Journeying deeper, we were surrounded by the intense orange and red star-shaped dunes. Formed over five million years ago, the changing light gives them their animate appearance, with mornings and evenings the best times of day to see their three-dimensionality. The fascinating play of shadows in the Namib never ceased to amaze me. As my guide Enos said: “Every day is a new day.” Words from a man who has entered Sossusvlei four times a week for ten years of his life.
Our final destination was the iconic Big Daddy, Sossusvlei’s tallest dune. A well-trodden trail traverses the dune’s ridge, with a steep hike to the summit. As you incline, the white expanse of Deadvlei slowly appears, a dramatic contrast against the rust-orange sand and piercing blue sky. Around 900 years ago, the climate dried and dunes separated Deadvlei from the river which once sustained desert life. Too dry to decompose, the skeletal trees were scorched black in the sun, forming the stark forest which exists today. After taking in the sprawling desert vistas from Big Daddy, long lunar leaps are the fastest (and most fun) way to enter the eerie expanse of Deadvlei.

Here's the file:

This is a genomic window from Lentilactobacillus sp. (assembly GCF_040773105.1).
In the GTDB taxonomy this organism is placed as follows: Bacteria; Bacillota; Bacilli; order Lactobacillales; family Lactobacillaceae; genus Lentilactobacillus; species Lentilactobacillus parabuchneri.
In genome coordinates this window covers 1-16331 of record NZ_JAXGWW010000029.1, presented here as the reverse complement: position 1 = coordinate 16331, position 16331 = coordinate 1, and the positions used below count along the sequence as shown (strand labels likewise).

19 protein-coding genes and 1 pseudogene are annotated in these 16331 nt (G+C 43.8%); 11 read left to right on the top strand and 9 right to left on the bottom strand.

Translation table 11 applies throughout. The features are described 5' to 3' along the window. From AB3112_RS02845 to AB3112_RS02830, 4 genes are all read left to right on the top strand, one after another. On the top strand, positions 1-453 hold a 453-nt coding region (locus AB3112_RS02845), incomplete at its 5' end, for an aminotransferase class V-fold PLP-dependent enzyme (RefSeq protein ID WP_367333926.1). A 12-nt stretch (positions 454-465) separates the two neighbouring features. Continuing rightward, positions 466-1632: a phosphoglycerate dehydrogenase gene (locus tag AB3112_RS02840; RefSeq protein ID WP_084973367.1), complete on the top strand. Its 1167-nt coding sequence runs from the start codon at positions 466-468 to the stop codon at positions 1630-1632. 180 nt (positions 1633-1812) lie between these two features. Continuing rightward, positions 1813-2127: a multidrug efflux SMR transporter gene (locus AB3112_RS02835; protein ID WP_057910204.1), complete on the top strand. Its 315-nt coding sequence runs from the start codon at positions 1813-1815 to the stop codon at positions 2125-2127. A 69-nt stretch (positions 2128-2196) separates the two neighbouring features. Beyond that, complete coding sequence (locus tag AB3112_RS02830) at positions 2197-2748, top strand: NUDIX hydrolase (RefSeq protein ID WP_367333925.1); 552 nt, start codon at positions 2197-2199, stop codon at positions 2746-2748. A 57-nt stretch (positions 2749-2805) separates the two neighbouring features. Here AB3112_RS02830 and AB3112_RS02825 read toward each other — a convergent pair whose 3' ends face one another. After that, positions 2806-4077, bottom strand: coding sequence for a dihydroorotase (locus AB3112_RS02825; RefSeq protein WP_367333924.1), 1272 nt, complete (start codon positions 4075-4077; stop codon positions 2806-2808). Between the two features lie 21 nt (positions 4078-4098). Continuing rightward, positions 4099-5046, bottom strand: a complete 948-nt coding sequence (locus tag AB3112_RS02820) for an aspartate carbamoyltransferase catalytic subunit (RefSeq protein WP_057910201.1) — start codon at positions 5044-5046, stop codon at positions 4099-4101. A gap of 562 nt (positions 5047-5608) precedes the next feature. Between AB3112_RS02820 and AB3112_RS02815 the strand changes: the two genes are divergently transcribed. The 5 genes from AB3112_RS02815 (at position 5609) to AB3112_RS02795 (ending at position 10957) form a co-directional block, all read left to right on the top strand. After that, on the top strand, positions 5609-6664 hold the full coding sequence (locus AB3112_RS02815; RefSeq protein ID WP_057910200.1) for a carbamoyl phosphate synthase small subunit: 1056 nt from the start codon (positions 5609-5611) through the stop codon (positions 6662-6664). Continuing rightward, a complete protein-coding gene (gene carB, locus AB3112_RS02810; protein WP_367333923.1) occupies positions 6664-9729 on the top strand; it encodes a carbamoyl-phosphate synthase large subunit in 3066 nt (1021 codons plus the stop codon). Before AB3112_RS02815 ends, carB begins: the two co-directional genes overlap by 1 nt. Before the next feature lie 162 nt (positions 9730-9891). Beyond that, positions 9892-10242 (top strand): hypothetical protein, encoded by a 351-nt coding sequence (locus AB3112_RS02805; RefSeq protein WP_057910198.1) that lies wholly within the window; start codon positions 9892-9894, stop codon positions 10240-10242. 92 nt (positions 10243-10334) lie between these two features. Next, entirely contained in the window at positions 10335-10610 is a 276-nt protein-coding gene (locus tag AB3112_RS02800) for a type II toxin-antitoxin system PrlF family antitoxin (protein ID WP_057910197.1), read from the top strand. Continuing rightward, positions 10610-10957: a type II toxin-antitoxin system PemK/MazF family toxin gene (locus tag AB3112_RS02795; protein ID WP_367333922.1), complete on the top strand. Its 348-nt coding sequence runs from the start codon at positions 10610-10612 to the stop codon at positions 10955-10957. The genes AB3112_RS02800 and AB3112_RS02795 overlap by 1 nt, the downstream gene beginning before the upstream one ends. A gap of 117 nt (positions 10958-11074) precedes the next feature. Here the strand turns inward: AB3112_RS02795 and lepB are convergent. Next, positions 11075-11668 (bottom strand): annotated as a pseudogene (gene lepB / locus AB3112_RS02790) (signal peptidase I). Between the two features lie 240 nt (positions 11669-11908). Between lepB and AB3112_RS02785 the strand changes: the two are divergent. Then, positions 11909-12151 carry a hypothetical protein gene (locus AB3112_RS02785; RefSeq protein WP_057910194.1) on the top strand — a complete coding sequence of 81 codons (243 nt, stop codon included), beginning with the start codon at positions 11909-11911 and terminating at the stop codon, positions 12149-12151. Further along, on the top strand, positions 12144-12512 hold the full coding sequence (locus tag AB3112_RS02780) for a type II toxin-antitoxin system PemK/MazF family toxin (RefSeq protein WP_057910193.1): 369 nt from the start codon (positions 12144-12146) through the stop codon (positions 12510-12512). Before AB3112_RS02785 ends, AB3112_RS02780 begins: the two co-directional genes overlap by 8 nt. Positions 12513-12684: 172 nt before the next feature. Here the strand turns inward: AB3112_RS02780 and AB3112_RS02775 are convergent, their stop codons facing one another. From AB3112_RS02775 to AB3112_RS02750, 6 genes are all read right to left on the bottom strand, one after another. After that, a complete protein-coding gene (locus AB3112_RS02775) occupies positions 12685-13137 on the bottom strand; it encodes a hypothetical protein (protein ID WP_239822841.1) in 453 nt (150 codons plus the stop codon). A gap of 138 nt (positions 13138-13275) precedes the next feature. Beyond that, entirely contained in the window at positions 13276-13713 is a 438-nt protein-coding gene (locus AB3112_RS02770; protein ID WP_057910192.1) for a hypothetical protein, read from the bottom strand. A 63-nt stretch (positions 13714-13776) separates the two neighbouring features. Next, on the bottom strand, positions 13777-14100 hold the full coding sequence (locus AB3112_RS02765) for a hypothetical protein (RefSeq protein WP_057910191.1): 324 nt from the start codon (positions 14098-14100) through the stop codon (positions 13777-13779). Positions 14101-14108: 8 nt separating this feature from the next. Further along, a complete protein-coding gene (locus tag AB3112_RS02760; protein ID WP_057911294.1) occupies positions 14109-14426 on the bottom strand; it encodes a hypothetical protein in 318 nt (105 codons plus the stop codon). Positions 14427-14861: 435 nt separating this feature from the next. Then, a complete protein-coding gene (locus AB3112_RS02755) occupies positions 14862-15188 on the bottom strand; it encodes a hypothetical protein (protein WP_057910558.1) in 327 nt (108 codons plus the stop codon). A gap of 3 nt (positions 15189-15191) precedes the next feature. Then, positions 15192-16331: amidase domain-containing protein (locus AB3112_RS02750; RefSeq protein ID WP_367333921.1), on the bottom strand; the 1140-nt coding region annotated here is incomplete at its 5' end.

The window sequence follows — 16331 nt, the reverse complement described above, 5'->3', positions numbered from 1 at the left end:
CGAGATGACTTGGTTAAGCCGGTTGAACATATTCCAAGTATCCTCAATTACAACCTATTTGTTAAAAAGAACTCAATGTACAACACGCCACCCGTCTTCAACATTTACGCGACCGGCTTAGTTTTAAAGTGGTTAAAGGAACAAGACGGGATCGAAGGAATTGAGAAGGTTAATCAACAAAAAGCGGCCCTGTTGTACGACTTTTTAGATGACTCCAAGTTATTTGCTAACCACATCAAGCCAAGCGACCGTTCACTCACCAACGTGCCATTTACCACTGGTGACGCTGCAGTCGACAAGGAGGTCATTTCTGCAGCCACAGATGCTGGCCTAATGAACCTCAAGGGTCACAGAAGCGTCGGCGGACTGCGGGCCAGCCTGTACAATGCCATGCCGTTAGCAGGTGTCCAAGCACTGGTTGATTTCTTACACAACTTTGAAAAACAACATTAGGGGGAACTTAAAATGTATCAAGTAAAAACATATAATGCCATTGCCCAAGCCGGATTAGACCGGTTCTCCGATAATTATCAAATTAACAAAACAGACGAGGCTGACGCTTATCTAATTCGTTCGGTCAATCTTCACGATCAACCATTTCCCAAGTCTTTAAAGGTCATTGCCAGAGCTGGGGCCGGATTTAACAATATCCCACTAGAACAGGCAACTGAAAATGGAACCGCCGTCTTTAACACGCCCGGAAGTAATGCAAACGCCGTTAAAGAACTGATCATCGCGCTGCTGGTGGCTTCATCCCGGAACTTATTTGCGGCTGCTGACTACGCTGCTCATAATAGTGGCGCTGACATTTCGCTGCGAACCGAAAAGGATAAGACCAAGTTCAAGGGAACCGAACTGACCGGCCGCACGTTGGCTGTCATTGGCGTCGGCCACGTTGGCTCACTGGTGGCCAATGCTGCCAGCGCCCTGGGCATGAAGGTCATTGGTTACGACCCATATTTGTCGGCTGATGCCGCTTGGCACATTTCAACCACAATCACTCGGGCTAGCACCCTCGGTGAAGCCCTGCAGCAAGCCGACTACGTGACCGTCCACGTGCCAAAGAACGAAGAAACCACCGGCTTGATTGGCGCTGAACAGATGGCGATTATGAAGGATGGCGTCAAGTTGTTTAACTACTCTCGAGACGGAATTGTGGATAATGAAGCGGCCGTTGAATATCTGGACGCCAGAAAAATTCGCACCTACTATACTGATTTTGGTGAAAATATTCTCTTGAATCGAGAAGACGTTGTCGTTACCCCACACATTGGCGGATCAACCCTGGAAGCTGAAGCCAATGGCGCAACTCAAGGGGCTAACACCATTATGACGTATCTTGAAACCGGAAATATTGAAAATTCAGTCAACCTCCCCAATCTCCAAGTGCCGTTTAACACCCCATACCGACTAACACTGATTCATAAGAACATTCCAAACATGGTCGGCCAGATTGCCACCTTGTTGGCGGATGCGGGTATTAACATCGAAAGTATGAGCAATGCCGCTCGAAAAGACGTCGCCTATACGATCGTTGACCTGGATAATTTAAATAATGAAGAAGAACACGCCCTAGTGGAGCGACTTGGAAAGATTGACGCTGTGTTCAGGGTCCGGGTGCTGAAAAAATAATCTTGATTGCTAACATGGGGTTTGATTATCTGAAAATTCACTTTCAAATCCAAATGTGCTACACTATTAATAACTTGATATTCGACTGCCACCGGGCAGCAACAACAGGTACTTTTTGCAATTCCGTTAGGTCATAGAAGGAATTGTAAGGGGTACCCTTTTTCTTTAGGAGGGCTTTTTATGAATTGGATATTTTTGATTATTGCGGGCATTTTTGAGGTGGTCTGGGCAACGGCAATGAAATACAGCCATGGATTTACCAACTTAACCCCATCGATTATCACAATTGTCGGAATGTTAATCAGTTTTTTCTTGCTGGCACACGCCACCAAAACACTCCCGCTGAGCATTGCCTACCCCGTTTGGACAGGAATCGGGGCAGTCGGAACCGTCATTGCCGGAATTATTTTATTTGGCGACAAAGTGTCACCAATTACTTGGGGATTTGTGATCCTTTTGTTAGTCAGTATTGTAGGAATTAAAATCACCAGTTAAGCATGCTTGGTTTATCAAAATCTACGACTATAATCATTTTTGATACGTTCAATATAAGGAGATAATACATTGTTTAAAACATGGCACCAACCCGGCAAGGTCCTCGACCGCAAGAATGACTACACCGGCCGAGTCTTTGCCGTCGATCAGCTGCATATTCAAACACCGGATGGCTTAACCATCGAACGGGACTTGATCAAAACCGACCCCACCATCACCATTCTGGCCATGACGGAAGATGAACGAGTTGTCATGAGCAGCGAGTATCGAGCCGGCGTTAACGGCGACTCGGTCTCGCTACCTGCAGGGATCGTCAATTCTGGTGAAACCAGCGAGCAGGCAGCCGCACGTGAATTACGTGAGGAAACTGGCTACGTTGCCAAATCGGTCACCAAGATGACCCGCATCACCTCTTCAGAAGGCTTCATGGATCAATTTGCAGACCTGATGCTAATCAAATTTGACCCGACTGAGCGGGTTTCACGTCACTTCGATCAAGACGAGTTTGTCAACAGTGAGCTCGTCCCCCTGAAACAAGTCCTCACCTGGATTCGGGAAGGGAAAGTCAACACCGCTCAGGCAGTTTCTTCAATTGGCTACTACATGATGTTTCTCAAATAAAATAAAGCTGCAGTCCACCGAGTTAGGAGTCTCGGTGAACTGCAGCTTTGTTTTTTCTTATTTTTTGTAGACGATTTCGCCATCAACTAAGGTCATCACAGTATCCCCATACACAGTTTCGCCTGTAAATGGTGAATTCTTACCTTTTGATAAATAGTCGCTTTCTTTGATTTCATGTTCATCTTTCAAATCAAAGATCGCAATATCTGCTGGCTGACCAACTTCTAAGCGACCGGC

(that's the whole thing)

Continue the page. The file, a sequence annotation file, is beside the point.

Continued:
As the sun dips and the blanket of dusk falls, each minute brings a different shade to the mountains, a different light to the sky and a different feel to the air. One by one the stars make an appearance, and on this night, Venus shone particularly bright. When I reminisce about my Sossusvlei experience, the word ‘silence’ comes to mind. Never have I experienced a silence which can be only described as deafening.
A beautiful flight north and one night spent in Swakopmund, the next stage of my adventure was Skeleton Coast. Travelling by road allows you to get under the skin of a country, and for Namibia it is a perfect way to experience its otherworldly features and diverse landscapes.